Additionally, should an employee get injured or sick as a result of workplace conditions, the uninsured employer will be responsible for paying all the related bills and could be subject to a civil claim from the injured employee if the employer is illegally uninsured.

Failure to pay workers’ compensation benefits could result in having to work with the Uninsured Employers’ Benefit Trust Fund. This fund will pay out benefits to employees with work-related injuries or illnesses. The fund will then seek reimbursement from the uninsured employer, and could lead to a lien against the employer’s property.

If the state labor commissioner finds an employer operating without the necessary workers’ comp coverage, they will issue a stop order, forcing the employer to cease use of employee labor until coverage is secured. The greater of the following two penalties may apply:

  1. The employer must pay twice the amount they would have paid for their workers’ comp premium during the gap in coverage. OR;
  2. The employer must pay $1,500 per employee on the payroll during the gap in coverage.

Who is exempt from workers’ compensation insurance in California?

There are very few exceptions to California’s workers’ compensation insurance requirements. In order to seek exemption, you must both:

  1. Submit an affidavit to the State proving you do not employ any workers who qualify under California Labor Code 3700;
  2. Not hold a C-39 Roofing certification.

However, certain business owners may be required by their licensing board to carry workers’ compensation in all cases. It’s best to check with the applicable licensing board to understand what your requirements are.

Do Independent Contractors Need Workers’ Comp Insurance in California?

Requirements can get tricky when it comes to independent contractors. Generally, an independent contractor works for an employer but is not considered an employee. Consequently, an employer’s workers’ compensation coverage would not extend to the independent contractor.

However, things can get complicated when classifying contractors and employees. Signed into law in 2019, AB 5 is a bill that sets a new standard when classifying employees and independent contractors. It states that in order to be classified as a worker, an employer must use the “ABC test.”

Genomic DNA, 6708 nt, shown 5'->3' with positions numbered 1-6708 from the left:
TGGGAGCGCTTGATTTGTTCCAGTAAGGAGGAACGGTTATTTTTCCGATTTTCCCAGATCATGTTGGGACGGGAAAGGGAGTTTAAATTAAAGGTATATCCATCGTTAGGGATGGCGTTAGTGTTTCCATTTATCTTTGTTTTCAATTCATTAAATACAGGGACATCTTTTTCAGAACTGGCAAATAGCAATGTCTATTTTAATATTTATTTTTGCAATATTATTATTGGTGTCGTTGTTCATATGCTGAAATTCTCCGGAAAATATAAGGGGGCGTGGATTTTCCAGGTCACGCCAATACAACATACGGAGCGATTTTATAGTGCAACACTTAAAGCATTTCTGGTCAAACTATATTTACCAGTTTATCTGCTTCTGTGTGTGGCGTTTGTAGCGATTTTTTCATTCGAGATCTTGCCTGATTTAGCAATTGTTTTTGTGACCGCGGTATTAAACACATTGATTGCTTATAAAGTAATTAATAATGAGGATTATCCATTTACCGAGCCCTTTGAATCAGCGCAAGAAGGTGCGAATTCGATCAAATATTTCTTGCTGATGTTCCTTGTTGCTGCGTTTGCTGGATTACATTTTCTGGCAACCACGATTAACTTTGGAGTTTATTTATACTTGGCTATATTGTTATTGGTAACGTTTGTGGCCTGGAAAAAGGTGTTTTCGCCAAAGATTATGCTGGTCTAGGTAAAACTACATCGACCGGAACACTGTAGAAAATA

According to the State of California Department of Industrial Relations, the test’s criteria will presume a worker is an employee — and not an independent contractor — unless the worker meets all three of the following requirements:

  • The worker must be free from the control of the employer with regard to work performance.
  • The work done by the worker is outside the employer’s usual course of business.
  • The worker works within a different established trade or business to the hiring party.

If those criteria are not met, the worker is typically considered an employee and entitled to workers’ compensation benefits through the employer.

Three workers who have workers’ comp insurance are building a house

Household Worker Workers’ Compensation Insurance in California

Workers’ compensation insurance requirements for household workers varies by state. For employers of household workers in California, they have to provide workers’ compensation when:

Work is performed inside of the house (e.g. a nanny) for 20 hours or more per week; or

Work is performed outside of the house (e.g. a gardener) for 10 hours or more per week

Also, in order for a household worker to obtain workers’ compensation benefits, the domestic workers must meet at least one of the following criteria within 90 days of an injury:

The employee has been employed for 52 or more hours.

The employee has earned $100 or more.

Coverage for domestic employees is generally obtained as part of a homeowner’s insurance policy but also can be obtained through the State Fund.

Owner-Builder Workers’ Compensation Insurance in California

The California Contractors State Licensing Board definition of an owner-builder is a person who owns the property where work is being performed and acts as their own general contractor for the work. The work site must be their primary residence for at least 12 months by the time work has been completed.

In California, owner-builders are subject to the same workers’ comp requirements as other employers. They must provide workers’ compensation coverage if they have one or more employees.


Short-Term Disability vs. Workers’ Comp Insurance in California

Knowing the difference between workers’ compensation insurance and short-term disability can be tricky. While workers’ compensation provides benefits to employees injured as the result of their work, short-term disability is coverage for employees with medical issues that are not work-related.